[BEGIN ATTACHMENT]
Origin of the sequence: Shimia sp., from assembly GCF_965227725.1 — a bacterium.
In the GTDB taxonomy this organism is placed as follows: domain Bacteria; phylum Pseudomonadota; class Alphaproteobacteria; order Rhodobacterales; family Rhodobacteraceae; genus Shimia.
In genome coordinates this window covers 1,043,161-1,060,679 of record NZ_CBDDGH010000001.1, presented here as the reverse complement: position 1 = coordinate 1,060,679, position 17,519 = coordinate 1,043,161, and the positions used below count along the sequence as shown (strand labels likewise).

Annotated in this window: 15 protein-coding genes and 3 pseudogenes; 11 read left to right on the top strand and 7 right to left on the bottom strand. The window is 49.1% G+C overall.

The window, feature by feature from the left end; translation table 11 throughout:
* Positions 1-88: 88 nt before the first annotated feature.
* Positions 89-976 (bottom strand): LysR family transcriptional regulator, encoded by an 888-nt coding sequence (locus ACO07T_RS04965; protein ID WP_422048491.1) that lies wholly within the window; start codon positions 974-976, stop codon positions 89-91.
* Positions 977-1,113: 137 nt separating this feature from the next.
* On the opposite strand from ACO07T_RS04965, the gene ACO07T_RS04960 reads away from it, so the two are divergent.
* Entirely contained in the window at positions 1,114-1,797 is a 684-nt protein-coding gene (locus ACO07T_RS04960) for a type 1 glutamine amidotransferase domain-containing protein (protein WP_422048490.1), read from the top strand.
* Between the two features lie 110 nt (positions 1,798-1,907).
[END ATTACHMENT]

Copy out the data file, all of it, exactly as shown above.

Origin of the sequence: Shimia sp., from assembly GCF_965227725.1 — a bacterium.
In the GTDB taxonomy this organism is placed as follows: domain Bacteria; phylum Pseudomonadota; class Alphaproteobacteria; order Rhodobacterales; family Rhodobacteraceae; genus Shimia.
In genome coordinates this window covers 1,043,161-1,060,679 of record NZ_CBDDGH010000001.1, presented here as the reverse complement: position 1 = coordinate 1,060,679, position 17,519 = coordinate 1,043,161, and the positions used below count along the sequence as shown (strand labels likewise).

Annotated in this window: 15 protein-coding genes and 3 pseudogenes; 11 read left to right on the top strand and 7 right to left on the bottom strand. The window is 49.1% G+C overall.

The window, feature by feature from the left end; translation table 11 throughout:
* Positions 1-88: 88 nt before the first annotated feature.
* Positions 89-976 (bottom strand): LysR family transcriptional regulator, encoded by an 888-nt coding sequence (locus ACO07T_RS04965; protein ID WP_422048491.1) that lies wholly within the window; start codon positions 974-976, stop codon positions 89-91.
* Positions 977-1,113: 137 nt separating this feature from the next.
* On the opposite strand from ACO07T_RS04965, the gene ACO07T_RS04960 reads away from it, so the two are divergent.
* Entirely contained in the window at positions 1,114-1,797 is a 684-nt protein-coding gene (locus ACO07T_RS04960) for a type 1 glutamine amidotransferase domain-containing protein (protein WP_422048490.1), read from the top strand.
* Between the two features lie 110 nt (positions 1,798-1,907).